Over 120 people took to the streets of north London last Sunday against the gun and knife crime that has blighted so many young lives over the last few months.
The march, organised by the Communities Against Gun and Knife Crime organisation, aimed to target the issues behind crime and campaign for better resources for young people. It received a great response from passers-by.
A number of participants had been affected by gun and knife crime.
Angela Brookes told Socialist Worker, “I lost my sister to gun crime over eight years ago. My son has a muscle wasting disease, and I don’t think young people should be taking lives while he is fighting for his.
“Young people’s voices should be heard. They are the future.”
Danny Bryan, one of the organisers of the march, said, “Too many young black people are being shot and killed. The black community is scared and we need to take action.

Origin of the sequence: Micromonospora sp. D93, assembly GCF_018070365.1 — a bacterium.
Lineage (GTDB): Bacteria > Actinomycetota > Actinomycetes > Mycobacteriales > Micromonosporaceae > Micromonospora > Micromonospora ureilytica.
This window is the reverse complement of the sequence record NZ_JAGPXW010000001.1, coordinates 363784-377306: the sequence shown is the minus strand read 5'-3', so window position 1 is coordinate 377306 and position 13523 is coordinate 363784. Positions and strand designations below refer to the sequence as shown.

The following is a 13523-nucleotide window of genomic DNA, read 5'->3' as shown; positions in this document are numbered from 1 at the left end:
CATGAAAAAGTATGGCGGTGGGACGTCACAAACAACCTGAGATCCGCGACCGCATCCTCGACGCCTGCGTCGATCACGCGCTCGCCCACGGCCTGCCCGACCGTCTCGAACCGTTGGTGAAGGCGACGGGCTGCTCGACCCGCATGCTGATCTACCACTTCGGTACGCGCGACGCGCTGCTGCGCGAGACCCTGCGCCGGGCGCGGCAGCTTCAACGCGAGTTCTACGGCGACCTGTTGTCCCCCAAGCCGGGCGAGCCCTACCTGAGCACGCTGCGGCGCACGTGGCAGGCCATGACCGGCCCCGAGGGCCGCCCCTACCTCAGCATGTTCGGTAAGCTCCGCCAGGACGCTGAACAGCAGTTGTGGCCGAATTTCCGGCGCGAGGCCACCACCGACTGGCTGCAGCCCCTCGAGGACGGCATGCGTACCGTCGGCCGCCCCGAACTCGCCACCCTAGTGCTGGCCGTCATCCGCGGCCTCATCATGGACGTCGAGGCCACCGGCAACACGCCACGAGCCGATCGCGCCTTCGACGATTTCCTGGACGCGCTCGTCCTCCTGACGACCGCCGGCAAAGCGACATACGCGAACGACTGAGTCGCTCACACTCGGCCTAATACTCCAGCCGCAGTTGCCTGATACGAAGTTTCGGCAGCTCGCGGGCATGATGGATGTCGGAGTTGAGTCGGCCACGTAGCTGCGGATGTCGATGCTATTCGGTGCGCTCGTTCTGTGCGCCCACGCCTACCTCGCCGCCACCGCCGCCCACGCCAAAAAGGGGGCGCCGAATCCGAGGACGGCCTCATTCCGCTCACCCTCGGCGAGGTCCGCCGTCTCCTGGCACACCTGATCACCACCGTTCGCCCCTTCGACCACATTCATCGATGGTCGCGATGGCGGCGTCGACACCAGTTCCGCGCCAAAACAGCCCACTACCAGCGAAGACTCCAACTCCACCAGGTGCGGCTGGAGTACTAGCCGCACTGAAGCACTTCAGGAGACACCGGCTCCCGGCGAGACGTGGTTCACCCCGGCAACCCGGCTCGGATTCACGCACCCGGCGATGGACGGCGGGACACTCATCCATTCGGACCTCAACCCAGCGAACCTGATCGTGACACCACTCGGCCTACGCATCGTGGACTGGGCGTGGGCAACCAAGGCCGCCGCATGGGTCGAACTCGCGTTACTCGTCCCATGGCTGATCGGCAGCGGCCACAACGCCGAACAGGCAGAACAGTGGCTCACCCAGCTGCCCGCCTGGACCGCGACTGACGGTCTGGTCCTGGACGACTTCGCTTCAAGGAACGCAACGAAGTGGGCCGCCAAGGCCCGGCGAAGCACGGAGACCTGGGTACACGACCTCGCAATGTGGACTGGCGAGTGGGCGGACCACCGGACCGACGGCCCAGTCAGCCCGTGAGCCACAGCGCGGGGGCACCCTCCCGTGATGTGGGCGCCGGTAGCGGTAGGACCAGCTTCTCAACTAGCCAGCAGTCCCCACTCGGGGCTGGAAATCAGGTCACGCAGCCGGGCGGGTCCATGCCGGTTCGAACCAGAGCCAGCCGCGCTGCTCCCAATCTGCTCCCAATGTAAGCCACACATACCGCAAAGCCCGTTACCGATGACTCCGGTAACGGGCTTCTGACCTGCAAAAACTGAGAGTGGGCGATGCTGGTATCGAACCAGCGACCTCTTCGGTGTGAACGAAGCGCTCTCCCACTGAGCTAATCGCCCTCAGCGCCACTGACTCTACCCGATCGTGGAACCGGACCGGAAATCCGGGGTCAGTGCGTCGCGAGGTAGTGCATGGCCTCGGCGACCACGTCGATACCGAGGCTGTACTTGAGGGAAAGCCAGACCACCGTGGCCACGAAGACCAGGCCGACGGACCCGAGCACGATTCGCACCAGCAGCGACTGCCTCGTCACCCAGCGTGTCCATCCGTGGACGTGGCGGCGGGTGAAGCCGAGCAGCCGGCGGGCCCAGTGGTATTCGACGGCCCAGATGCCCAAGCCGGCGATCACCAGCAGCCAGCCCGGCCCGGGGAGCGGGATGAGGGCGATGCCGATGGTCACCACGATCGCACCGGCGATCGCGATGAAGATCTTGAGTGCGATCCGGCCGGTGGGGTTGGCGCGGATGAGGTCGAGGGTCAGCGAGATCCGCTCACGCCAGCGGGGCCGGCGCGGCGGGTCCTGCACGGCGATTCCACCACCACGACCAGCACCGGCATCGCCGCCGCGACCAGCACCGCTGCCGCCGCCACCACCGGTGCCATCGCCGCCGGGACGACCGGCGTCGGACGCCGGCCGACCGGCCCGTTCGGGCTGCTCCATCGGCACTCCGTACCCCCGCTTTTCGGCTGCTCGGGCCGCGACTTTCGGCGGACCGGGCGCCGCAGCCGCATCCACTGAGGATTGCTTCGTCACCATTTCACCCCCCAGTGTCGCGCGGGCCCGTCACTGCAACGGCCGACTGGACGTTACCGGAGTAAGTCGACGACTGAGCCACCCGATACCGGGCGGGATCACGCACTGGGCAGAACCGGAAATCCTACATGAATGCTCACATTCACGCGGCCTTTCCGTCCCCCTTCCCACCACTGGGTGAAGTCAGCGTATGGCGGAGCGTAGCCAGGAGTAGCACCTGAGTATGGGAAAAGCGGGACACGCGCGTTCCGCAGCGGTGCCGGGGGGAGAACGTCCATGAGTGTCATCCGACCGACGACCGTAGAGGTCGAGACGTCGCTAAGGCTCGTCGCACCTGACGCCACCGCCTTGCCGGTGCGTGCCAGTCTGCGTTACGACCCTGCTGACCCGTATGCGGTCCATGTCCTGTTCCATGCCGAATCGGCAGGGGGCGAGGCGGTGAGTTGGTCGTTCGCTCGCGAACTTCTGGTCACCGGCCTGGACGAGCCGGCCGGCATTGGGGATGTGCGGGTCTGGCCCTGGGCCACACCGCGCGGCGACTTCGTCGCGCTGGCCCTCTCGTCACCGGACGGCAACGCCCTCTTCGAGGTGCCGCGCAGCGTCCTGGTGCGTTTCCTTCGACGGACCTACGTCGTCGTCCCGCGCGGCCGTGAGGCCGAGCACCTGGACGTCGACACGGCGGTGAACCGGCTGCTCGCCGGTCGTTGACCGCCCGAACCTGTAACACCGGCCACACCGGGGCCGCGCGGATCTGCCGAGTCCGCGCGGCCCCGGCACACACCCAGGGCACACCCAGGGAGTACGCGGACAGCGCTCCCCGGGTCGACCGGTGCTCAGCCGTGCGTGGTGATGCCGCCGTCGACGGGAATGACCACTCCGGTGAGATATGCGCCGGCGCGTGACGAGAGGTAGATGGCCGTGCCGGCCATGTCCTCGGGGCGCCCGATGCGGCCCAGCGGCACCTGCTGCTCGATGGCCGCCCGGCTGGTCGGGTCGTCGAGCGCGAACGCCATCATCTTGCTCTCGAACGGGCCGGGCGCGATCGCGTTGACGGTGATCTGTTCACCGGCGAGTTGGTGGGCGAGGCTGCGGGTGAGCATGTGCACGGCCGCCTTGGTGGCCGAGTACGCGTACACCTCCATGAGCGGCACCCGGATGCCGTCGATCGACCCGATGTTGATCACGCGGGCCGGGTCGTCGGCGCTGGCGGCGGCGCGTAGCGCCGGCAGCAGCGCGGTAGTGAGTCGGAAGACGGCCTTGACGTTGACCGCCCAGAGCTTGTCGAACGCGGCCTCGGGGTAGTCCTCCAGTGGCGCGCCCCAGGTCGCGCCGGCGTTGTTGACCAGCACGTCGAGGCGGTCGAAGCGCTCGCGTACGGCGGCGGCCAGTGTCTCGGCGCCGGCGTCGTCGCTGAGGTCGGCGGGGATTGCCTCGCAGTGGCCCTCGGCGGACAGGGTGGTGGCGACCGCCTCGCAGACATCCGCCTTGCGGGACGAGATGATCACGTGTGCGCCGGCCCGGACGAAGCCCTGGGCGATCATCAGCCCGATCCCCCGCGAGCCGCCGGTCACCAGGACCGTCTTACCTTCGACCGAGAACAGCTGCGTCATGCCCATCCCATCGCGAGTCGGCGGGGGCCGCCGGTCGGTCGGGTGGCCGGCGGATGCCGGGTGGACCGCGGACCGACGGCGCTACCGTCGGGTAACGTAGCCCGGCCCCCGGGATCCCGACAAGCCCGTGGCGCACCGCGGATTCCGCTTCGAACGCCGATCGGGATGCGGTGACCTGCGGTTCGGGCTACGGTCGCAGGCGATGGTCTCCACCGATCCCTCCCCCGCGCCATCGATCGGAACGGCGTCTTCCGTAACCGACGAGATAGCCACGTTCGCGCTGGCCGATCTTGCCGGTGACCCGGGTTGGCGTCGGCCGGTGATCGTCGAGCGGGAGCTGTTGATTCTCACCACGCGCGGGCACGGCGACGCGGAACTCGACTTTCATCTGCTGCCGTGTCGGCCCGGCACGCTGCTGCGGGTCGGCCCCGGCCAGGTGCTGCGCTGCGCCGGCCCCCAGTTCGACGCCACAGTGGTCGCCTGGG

“We want to wake up the community and do positive things over education, employment and mentoring. Youth aren’t born as gunmen. We’re going to go into schools to work with students.”
Cathy O’Leary, a local youth worker, said at a rally at the end of the march, “Britain is a rich country. Why are our young people so isolated and alienated?
“Young people are not to blame for what’s going on in our society. The wealth isn’t going into our housing estates and youth clubs. We need to get the attention of the government and the council.”
Gary McFarlane, a Respect member involved in the campaign, said, “We live in an unequal society. There is no money for education but billions for blowing up schools in Iraq. This march is about what we’re for – money in the community, proper education, real black history.
“This is the beginning of the campaign. We are going to take direct action to win our demands, sit-ins to demand funding for the courses that used to exist.”
Campaigners were meeting this week to discuss the next stage in the campaign.
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